Michael In Norfolk: Millennial Voters and the GOP Titanic
Over at The Daily Dish, Andrew Sullivan has been running a number of posts that contain excerpts from letters – or more likely e-mails – from millennial voters. In the recent election, the Democrats won the under 30 vote by a large margin. The content of these letters ought to terrify the Republican powers that be since they clearly demonstrate that the current backward facing, Christofascist embracing agenda of the GOP is alienating younger voters in droves and there is no evidence that this will change. Add in the growing flight of Hispanics, Asians and other minorities to the Democrats and it appears that the GOP has nothing short of a suicide wish. As noted before, the only way to save the GOP from the swamp fever that now holds it is to eject the Christofascists and Tea Part crowd from control. Unfortunately, given the way in which these toxic forces have overrun the candidate nomination process, exterminating the virus from the party will be difficult. Here are a sampling of highlights from some of the “letters”:
My wife and I (31 and 30 years old) are both heterosexuals who believe in full civil rights for gay people and the right for these fellow citizens to marry the person they love and not have the government tell them they are invalid. After this most recent election (we both voted for Obama largely because he publicly endorsed gay marriage), we got to thinking about the waning role of religion in the lives of people our age and how that might affect how we vote.
My family (we have two daughters, 3 years old and 6 months) does not attend church and we don’t adhere to any religious beliefs. I was raised Catholic and attended church from birth until I went to college.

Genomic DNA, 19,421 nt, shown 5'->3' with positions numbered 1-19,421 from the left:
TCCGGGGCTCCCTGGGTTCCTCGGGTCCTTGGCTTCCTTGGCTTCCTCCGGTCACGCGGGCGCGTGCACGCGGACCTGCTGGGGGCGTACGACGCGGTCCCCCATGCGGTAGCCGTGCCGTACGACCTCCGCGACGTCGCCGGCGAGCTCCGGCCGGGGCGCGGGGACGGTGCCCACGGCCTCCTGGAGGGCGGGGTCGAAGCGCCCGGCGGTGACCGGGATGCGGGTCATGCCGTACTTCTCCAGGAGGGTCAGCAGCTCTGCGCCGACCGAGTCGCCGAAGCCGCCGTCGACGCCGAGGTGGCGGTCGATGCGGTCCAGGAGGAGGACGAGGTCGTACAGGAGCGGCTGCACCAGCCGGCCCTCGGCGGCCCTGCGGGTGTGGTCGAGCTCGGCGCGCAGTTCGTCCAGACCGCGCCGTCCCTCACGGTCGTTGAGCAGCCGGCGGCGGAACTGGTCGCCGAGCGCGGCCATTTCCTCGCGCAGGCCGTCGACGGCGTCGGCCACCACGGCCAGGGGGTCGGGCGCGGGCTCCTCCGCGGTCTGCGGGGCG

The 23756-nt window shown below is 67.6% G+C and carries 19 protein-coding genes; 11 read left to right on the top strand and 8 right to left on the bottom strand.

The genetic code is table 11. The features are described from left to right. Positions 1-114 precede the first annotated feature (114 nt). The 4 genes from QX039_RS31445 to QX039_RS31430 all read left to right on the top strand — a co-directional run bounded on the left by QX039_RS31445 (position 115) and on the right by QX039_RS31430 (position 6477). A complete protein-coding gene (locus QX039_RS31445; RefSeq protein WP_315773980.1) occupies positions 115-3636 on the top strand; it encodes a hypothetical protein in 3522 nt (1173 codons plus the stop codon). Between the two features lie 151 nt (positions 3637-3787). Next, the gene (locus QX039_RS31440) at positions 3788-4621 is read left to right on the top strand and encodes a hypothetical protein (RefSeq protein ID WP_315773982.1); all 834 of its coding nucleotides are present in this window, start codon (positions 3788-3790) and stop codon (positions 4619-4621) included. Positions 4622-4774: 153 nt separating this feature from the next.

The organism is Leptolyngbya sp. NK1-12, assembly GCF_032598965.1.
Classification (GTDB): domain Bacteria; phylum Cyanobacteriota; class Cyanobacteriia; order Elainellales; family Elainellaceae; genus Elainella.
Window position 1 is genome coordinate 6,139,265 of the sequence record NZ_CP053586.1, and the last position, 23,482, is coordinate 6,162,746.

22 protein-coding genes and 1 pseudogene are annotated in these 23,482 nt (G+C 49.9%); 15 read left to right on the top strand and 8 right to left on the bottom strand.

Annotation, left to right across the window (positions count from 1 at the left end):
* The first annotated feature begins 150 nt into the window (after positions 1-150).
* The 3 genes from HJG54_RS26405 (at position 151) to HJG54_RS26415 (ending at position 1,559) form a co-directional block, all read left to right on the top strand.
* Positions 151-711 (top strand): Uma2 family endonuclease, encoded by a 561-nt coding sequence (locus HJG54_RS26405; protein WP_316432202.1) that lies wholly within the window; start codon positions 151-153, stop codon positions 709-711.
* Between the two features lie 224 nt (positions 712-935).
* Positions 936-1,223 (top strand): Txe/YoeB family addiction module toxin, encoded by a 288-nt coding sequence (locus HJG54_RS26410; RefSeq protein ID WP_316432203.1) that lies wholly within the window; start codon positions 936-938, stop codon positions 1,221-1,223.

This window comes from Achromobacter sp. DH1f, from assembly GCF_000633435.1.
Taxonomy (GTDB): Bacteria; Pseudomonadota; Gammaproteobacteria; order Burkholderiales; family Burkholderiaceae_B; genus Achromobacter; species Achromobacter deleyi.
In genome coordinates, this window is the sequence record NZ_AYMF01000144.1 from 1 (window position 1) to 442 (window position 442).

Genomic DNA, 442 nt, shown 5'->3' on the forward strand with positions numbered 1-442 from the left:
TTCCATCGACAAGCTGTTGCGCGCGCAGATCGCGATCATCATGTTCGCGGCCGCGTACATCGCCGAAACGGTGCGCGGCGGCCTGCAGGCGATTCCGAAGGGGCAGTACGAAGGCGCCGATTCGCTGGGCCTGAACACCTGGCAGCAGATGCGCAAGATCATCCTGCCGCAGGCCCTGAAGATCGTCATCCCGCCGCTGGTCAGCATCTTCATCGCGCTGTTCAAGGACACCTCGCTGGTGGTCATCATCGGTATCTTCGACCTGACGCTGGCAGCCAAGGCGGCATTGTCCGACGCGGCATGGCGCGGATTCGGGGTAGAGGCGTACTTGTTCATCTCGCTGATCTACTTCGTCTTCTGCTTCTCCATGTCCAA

I stopped going largely because I feel the church has involved itself too much in politics as a means to control the lives of people who may not necessarily adhere to their beliefs through the passage of laws by friendly legislators. What we’ve noticed these days is not a single one of our friends in our age group attends church, talks about religious beliefs, or appears to be the least bit religious. We pride ourselves on being free thinkers and on not taking, at face value, the pronouncements of those who hold perceived authority. Compare this to many of my older relatives who still receive their voting marching orders from the pulpit.
I always chuckle when people run for office on a “family values” platform. They didn’t check with me to see what my values are, so how can they assure me those are the ones they will protect. I more get the sense they want me to live by THEIR family values, and I don’t like that.